2.    Correlate against events and topology


cpu bottleneck tbec.pngOMi consolidates events from Logger as well as the other performance and monitoring data into a single view. This combined data can be correlated against events and the topology models to identify issues that might be related, speeding the time to resolution.


In the example here, the operational cockpit displays that operational monitoring has identified that the response times of a CRM application is slow. TBEC (Topology Based Event Correlation) automatically correlates the cause of the issue to a CPU bottleneck on a particular server.


logs history.pngThe integration of OMi and Logger lets you see all the data in a single place and correlate across it. You can see the log files as well as the event history all within the Logger environment. In this example, there are lots of events around the CRM system. But the performance over time doesn’t look too bad, so it is not a spike in traffic that is causing the issues. The logs the application created indicate very few warning messages, but there are a high number of debug messages on this graph—not something one would typically see in a production app.


logs drill down.pngBy drilling-down further, an operator can use the histogram to identify that there have been multiple debug messages per second. A monitoring tool could not have identified this. This is the kind of information that can only be found in logs.







It is important to point out that IT would not be able to get the correlation capabilities had they been using just Log Management and Intelligence solutions alone. The combination of correlation of logs, machine data and performance data against events and topology is what makes OpsAnalytics so powerful.


3.    Gain historical insight


Logger has extremely powerful store and search capabilities. You can easily search through the operational big data to easily see what has occurred in the past. OMi passes events into Logger for long term storage allowing IT to easily be able to search historical events for similar events which may have happened before giving IT insights into commonly reoccurring issues. So if the same issue occurs, IT can search through events to find commonalities. This can also be helpful in improving services, planning and deciding on the best approach that will most benefit IT and the business.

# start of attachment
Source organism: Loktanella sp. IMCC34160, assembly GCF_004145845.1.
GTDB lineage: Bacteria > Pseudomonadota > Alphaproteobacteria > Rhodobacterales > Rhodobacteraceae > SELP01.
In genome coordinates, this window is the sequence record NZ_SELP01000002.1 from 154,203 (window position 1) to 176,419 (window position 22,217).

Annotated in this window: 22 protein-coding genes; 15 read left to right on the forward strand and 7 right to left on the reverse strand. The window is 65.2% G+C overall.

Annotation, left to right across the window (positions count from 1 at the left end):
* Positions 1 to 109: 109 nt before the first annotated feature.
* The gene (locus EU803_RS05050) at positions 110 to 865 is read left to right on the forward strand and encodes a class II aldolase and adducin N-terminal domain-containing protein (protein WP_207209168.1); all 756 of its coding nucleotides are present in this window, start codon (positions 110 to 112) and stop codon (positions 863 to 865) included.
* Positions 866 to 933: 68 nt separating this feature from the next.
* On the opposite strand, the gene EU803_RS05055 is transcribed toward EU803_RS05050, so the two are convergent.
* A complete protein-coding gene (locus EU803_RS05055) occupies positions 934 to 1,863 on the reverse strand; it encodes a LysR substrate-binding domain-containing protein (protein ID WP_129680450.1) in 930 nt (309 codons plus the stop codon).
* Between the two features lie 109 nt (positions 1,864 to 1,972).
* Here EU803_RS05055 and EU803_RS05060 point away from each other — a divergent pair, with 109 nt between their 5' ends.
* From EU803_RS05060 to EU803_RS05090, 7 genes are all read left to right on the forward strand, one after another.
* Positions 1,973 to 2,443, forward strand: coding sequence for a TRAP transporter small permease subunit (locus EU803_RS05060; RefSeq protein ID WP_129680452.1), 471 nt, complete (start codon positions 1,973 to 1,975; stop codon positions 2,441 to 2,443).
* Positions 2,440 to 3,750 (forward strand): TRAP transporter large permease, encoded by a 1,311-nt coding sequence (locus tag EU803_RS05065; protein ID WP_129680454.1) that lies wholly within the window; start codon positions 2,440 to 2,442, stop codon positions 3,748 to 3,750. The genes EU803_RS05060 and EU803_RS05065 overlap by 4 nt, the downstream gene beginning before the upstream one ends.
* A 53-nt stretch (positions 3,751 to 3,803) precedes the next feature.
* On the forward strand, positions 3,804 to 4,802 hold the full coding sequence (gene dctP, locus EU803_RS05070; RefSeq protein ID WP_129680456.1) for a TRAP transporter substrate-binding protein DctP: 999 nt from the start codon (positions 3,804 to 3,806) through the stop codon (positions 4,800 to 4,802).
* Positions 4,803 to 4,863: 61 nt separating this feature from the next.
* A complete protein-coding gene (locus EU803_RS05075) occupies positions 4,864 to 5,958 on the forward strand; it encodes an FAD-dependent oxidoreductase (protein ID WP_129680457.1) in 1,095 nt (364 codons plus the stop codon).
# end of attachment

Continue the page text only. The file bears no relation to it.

4.    Combine with Predictive Analytics


The predictive analytics capabilities of HP BSM leverage the data that is collected in order to detect anomalies, and be able to point out potential problems even before they occur. This allows organizations to prevent problems in the first place.


HP’s OpsAnalytics strategy includes predictive analytics combined with real time as well as historical analysis of logs and performance data along with correlation with events and topology to give IT the complete intelligence needed to prevent or resolve any known or unknown issue.


5.    Collaboration


collaborate.pngCollaboration helps accelerate resolution time by allowing siloed teams to work together in the context of the incident. From within OMi, the operator can open a ticket and assign the issue to someone. Or they can team up with an application support person or developer to fix the problem right away.





Learn more

To see OpsAnalytics in action, check out these two YouTube videos:


Attend the webinar


Evaluate OpsAnalytics